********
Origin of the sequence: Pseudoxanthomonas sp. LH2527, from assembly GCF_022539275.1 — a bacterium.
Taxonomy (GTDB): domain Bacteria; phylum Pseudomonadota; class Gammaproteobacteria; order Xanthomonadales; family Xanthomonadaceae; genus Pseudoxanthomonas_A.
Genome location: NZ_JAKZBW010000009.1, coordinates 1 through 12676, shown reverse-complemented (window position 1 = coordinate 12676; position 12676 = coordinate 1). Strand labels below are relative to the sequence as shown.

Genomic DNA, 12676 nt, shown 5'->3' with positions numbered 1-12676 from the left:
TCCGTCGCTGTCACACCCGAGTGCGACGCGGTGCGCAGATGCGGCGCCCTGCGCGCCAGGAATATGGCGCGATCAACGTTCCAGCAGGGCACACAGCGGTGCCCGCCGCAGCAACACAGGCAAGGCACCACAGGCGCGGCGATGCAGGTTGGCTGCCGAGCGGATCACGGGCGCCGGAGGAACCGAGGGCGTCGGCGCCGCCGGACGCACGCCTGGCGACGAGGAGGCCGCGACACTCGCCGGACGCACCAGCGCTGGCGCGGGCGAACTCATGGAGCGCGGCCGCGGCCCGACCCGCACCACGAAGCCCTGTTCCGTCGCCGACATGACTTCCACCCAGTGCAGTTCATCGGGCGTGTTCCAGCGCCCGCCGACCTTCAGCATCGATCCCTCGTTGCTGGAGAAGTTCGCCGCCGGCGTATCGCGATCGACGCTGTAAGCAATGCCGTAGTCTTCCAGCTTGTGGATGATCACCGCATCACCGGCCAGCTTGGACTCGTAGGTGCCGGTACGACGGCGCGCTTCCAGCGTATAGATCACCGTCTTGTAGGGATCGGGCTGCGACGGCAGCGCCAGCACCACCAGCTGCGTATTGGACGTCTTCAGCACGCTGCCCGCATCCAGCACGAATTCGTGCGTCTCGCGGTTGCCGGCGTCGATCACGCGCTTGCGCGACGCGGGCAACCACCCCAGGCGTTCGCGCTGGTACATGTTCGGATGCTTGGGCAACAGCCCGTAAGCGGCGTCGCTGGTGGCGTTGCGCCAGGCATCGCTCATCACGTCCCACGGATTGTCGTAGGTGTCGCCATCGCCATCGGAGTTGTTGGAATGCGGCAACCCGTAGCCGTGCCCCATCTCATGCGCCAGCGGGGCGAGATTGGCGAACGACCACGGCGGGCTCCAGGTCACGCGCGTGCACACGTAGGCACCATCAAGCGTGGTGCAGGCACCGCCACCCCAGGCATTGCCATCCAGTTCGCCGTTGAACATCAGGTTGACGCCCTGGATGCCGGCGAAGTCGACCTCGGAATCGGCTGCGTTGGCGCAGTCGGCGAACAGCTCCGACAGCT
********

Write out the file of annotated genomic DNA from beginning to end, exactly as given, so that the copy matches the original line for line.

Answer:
Origin of the sequence: Pseudoxanthomonas sp. LH2527, from assembly GCF_022539275.1 — a bacterium.
Taxonomy (GTDB): domain Bacteria; phylum Pseudomonadota; class Gammaproteobacteria; order Xanthomonadales; family Xanthomonadaceae; genus Pseudoxanthomonas_A.
Genome location: NZ_JAKZBW010000009.1, coordinates 1 through 12676, shown reverse-complemented (window position 1 = coordinate 12676; position 12676 = coordinate 1). Strand labels below are relative to the sequence as shown.

Genomic DNA, 12676 nt, shown 5'->3' with positions numbered 1-12676 from the left:
TCCGTCGCTGTCACACCCGAGTGCGACGCGGTGCGCAGATGCGGCGCCCTGCGCGCCAGGAATATGGCGCGATCAACGTTCCAGCAGGGCACACAGCGGTGCCCGCCGCAGCAACACAGGCAAGGCACCACAGGCGCGGCGATGCAGGTTGGCTGCCGAGCGGATCACGGGCGCCGGAGGAACCGAGGGCGTCGGCGCCGCCGGACGCACGCCTGGCGACGAGGAGGCCGCGACACTCGCCGGACGCACCAGCGCTGGCGCGGGCGAACTCATGGAGCGCGGCCGCGGCCCGACCCGCACCACGAAGCCCTGTTCCGTCGCCGACATGACTTCCACCCAGTGCAGTTCATCGGGCGTGTTCCAGCGCCCGCCGACCTTCAGCATCGATCCCTCGTTGCTGGAGAAGTTCGCCGCCGGCGTATCGCGATCGACGCTGTAAGCAATGCCGTAGTCTTCCAGCTTGTGGATGATCACCGCATCACCGGCCAGCTTGGACTCGTAGGTGCCGGTACGACGGCGCGCTTCCAGCGTATAGATCACCGTCTTGTAGGGATCGGGCTGCGACGGCAGCGCCAGCACCACCAGCTGCGTATTGGACGTCTTCAGCACGCTGCCCGCATCCAGCACGAATTCGTGCGTCTCGCGGTTGCCGGCGTCGATCACGCGCTTGCGCGACGCGGGCAACCACCCCAGGCGTTCGCGCTGGTACATGTTCGGATGCTTGGGCAACAGCCCGTAAGCGGCGTCGCTGGTGGCGTTGCGCCAGGCATCGCTCATCACGTCCCACGGATTGTCGTAGGTGTCGCCATCGCCATCGGAGTTGTTGGAATGCGGCAACCCGTAGCCGTGCCCCATCTCATGCGCCAGCGGGGCGAGATTGGCGAACGACCACGGCGGGCTCCAGGTCACGCGCGTGCACACGTAGGCACCATCAAGCGTGGTGCAGGCACCGCCACCCCAGGCATTGCCATCCAGTTCGCCGTTGAACATCAGGTTGACGCCCTGGATGCCGGCGAAGTCGACCTCGGAATCGGCTGCGTTGGCGCAGTCGGCGAACAGCTCCGACAGCT